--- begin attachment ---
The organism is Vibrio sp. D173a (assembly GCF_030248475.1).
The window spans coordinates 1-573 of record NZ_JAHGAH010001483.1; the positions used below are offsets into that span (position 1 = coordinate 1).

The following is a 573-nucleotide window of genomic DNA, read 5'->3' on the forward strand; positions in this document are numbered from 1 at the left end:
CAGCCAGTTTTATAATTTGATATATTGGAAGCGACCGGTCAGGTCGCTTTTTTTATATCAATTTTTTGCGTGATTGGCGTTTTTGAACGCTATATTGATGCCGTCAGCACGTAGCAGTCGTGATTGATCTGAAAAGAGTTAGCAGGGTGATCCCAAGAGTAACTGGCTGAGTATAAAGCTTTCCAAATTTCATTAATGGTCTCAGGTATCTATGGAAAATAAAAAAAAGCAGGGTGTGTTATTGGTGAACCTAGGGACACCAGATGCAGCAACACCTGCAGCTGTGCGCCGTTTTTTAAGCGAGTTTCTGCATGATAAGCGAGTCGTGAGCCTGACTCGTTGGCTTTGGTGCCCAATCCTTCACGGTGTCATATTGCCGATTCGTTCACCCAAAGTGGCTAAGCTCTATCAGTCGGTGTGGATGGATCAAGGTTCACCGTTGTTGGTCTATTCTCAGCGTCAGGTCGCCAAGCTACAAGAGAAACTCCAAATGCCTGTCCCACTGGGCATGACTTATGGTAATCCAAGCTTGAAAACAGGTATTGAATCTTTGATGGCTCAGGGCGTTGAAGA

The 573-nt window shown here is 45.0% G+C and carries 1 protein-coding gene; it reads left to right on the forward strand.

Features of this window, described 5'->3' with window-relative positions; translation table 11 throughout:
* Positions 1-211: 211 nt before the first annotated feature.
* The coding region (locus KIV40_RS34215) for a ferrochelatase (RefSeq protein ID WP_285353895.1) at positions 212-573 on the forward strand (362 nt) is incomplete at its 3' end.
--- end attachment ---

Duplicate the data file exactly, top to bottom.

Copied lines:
The organism is Vibrio sp. D173a (assembly GCF_030248475.1).
The window spans coordinates 1-573 of record NZ_JAHGAH010001483.1; the positions used below are offsets into that span (position 1 = coordinate 1).

The following is a 573-nucleotide window of genomic DNA, read 5'->3' on the forward strand; positions in this document are numbered from 1 at the left end:
CAGCCAGTTTTATAATTTGATATATTGGAAGCGACCGGTCAGGTCGCTTTTTTTATATCAATTTTTTGCGTGATTGGCGTTTTTGAACGCTATATTGATGCCGTCAGCACGTAGCAGTCGTGATTGATCTGAAAAGAGTTAGCAGGGTGATCCCAAGAGTAACTGGCTGAGTATAAAGCTTTCCAAATTTCATTAATGGTCTCAGGTATCTATGGAAAATAAAAAAAAGCAGGGTGTGTTATTGGTGAACCTAGGGACACCAGATGCAGCAACACCTGCAGCTGTGCGCCGTTTTTTAAGCGAGTTTCTGCATGATAAGCGAGTCGTGAGCCTGACTCGTTGGCTTTGGTGCCCAATCCTTCACGGTGTCATATTGCCGATTCGTTCACCCAAAGTGGCTAAGCTCTATCAGTCGGTGTGGATGGATCAAGGTTCACCGTTGTTGGTCTATTCTCAGCGTCAGGTCGCCAAGCTACAAGAGAAACTCCAAATGCCTGTCCCACTGGGCATGACTTATGGTAATCCAAGCTTGAAAACAGGTATTGAATCTTTGATGGCTCAGGGCGTTGAAGA

The 573-nt window shown here is 45.0% G+C and carries 1 protein-coding gene; it reads left to right on the forward strand.

Features of this window, described 5'->3' with window-relative positions; translation table 11 throughout:
* Positions 1-211: 211 nt before the first annotated feature.
* The coding region (locus KIV40_RS34215) for a ferrochelatase (RefSeq protein ID WP_285353895.1) at positions 212-573 on the forward strand (362 nt) is incomplete at its 3' end.